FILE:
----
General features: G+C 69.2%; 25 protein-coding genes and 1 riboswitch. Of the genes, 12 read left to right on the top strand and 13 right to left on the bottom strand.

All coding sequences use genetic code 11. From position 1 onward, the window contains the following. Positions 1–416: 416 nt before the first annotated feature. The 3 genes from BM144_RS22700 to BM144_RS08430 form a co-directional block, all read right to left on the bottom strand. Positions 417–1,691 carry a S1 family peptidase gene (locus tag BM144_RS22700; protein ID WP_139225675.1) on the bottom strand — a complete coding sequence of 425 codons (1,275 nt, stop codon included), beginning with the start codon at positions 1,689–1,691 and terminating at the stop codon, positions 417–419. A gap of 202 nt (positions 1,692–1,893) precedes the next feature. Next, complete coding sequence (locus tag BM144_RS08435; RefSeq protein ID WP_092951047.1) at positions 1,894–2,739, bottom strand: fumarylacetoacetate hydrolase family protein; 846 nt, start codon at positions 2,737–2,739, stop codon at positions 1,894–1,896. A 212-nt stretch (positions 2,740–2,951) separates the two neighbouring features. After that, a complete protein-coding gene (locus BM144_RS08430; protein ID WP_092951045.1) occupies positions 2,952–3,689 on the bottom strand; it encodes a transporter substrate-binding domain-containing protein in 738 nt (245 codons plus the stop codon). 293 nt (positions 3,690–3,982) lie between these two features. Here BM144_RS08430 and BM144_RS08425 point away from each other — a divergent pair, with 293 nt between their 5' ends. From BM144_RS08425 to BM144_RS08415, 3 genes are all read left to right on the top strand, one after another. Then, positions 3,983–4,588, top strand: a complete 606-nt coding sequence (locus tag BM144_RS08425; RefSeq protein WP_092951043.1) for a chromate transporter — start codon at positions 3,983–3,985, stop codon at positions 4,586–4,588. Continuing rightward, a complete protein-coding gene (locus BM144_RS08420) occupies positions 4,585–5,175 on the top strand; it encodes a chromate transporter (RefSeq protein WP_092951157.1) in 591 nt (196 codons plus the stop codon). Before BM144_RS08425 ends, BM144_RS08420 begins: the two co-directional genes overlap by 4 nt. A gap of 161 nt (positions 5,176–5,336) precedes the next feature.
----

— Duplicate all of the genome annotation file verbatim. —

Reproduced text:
General features: G+C 69.2%; 25 protein-coding genes and 1 riboswitch. Of the genes, 12 read left to right on the top strand and 13 right to left on the bottom strand.

All coding sequences use genetic code 11. From position 1 onward, the window contains the following. Positions 1–416: 416 nt before the first annotated feature. The 3 genes from BM144_RS22700 to BM144_RS08430 form a co-directional block, all read right to left on the bottom strand. Positions 417–1,691 carry a S1 family peptidase gene (locus tag BM144_RS22700; protein ID WP_139225675.1) on the bottom strand — a complete coding sequence of 425 codons (1,275 nt, stop codon included), beginning with the start codon at positions 1,689–1,691 and terminating at the stop codon, positions 417–419. A gap of 202 nt (positions 1,692–1,893) precedes the next feature. Next, complete coding sequence (locus tag BM144_RS08435; RefSeq protein ID WP_092951047.1) at positions 1,894–2,739, bottom strand: fumarylacetoacetate hydrolase family protein; 846 nt, start codon at positions 2,737–2,739, stop codon at positions 1,894–1,896. A 212-nt stretch (positions 2,740–2,951) separates the two neighbouring features. After that, a complete protein-coding gene (locus BM144_RS08430; protein ID WP_092951045.1) occupies positions 2,952–3,689 on the bottom strand; it encodes a transporter substrate-binding domain-containing protein in 738 nt (245 codons plus the stop codon). 293 nt (positions 3,690–3,982) lie between these two features. Here BM144_RS08430 and BM144_RS08425 point away from each other — a divergent pair, with 293 nt between their 5' ends. From BM144_RS08425 to BM144_RS08415, 3 genes are all read left to right on the top strand, one after another. Then, positions 3,983–4,588, top strand: a complete 606-nt coding sequence (locus tag BM144_RS08425; RefSeq protein WP_092951043.1) for a chromate transporter — start codon at positions 3,983–3,985, stop codon at positions 4,586–4,588. Continuing rightward, a complete protein-coding gene (locus BM144_RS08420) occupies positions 4,585–5,175 on the top strand; it encodes a chromate transporter (RefSeq protein WP_092951157.1) in 591 nt (196 codons plus the stop codon). Before BM144_RS08425 ends, BM144_RS08420 begins: the two co-directional genes overlap by 4 nt. A gap of 161 nt (positions 5,176–5,336) precedes the next feature.